“My studio is an art studio rather than a recording studio but most of my inspiration for sound works comes from visual and material things. It’s in London near Waterloo station, and actually, I’m right under a railway bridge so I’ve become accustomed to the sound of trains rumbling overhead contributing to whatever I’m working on.
In it, there’s a huge table; several sewing machines of different ‘vintages’; various sized tailoring shears, and a collection of irons. Then there are lots of boxes of papers, fabrics and cards; miscellaneous haberdashery items that might look more at home in a David Cronenberg movie. At the moment I’ve ditched my laptop and am really enjoying working with effects pedals. I find sewing machine pedals respond really well to guitar pedals…For me, the most important thing here is probably my big table. If I don’t have a big flat surface to work on I get claustrophobic. Sharp pencils and big sheets of paper are good too – the important thing is having it all around you so the hierarchies can shift and change as a project evolves.
I try to come here every day except for when I’m teaching, and when it comes to working, I don’t like isolation, which is hard because it is easier to really get into a piece when you’re on your own – I suppose that’s why I like the trains overhead. I do work alone mostly especially when I’m working something out but it’s good fun when the other polly-dollys come over to rehearse. When they are not there, I sometimes chat to my dummies.
In terms of the creative process, drawing is important, and collage. I usually start by trying to draw from memory something I’ve looked at on my laptop a million times but can’t quite picture like, for example, the Bluetooth symbol. These language elements are developed with experimentation using objects and materials and arranged in relation to the ideas I’m interrogating at a particular time. At the moment the aesthetic is quite aggressive; I’m enjoying the weight of the irons, the grind of machine motors, pedal feedback and noise patterns. Polly Fibre is in pursuit of a post-digital calm where the desire for this kind of analogue, tactile and direct impact is no longer at odds with the so-called virtuality of digital media. I amplify mostly everything with contact microphones and plug into a SoundCraft mixing desk.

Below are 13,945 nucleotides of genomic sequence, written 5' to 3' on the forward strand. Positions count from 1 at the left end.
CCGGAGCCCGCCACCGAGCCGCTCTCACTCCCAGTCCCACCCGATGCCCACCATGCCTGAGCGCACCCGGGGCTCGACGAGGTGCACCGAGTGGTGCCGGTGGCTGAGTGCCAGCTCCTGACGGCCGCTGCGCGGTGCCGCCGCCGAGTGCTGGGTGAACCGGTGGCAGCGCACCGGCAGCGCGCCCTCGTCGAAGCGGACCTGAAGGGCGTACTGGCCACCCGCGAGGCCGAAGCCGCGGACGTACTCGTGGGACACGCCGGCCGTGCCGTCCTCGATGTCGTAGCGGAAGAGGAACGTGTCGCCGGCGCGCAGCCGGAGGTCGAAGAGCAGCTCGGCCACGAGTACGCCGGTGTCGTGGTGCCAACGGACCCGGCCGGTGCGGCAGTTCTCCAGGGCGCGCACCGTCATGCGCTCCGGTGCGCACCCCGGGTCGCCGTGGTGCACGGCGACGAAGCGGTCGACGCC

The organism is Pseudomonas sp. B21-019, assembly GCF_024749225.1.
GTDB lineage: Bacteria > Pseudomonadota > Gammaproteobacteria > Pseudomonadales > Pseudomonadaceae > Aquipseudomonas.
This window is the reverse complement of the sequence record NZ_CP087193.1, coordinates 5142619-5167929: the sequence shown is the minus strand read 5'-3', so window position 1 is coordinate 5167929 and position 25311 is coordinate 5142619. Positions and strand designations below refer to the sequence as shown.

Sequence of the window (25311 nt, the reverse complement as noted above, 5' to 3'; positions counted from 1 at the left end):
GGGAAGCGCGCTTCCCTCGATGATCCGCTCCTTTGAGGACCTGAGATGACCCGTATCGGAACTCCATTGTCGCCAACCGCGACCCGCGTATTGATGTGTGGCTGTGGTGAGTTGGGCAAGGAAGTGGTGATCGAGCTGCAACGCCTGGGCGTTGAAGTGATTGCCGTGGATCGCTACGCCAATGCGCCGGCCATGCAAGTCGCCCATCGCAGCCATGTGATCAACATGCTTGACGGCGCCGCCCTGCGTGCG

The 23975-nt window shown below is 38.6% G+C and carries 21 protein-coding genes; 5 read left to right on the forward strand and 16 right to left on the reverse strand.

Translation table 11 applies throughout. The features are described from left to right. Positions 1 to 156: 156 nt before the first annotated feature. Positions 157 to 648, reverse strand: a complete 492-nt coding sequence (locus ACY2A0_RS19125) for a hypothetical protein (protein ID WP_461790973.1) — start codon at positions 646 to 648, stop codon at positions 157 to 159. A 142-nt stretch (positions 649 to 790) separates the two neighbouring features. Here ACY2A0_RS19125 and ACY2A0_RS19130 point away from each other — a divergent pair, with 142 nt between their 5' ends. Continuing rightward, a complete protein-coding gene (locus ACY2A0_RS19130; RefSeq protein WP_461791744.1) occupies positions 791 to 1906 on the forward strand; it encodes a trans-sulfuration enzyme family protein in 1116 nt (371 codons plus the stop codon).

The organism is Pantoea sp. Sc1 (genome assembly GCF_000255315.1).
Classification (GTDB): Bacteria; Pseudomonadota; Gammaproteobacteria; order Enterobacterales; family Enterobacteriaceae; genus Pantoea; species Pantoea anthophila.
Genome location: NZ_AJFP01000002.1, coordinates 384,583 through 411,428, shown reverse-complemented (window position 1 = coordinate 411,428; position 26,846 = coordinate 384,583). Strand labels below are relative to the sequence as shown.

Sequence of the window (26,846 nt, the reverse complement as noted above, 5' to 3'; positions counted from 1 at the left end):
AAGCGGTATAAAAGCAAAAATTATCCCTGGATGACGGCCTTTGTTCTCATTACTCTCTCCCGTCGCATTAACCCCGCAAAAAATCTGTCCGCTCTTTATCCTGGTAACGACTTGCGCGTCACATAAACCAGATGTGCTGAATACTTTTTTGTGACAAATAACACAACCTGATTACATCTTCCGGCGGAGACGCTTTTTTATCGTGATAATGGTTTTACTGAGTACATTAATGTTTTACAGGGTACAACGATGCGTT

It’s such a luxury to have a space where you don’t have to tidy up for dinner; a place where your ideas can safely be at their most vulnerable.”
Started by Christine Ellison in 2005 Polly Fibre are a trio which includes Lucyanna Moore and Laura Hyland. Based in London they call themselves “the most successful sonic-sewing act of the 21st century.” They use the language of fashion to investigate fashions of language. Dressmaking tools are adapted into crude sonic instruments “and used to deconstruct words and symbols of the creative industries that currently dominate our sensibilities.” Polly Fibre play The Sugar Club on Sunday October 26th supporting legendary electronic pioneers White Noise as part of the DEAF Festival. Broadcast and Andy Votel’s B-Music will be on the turntables til late. Doors open at 7.30pm and admission is €15 /€10 (after 11.30). For more information visit www.myspace.com/pollyfibre or www.myspace.com/maximumjoyclub.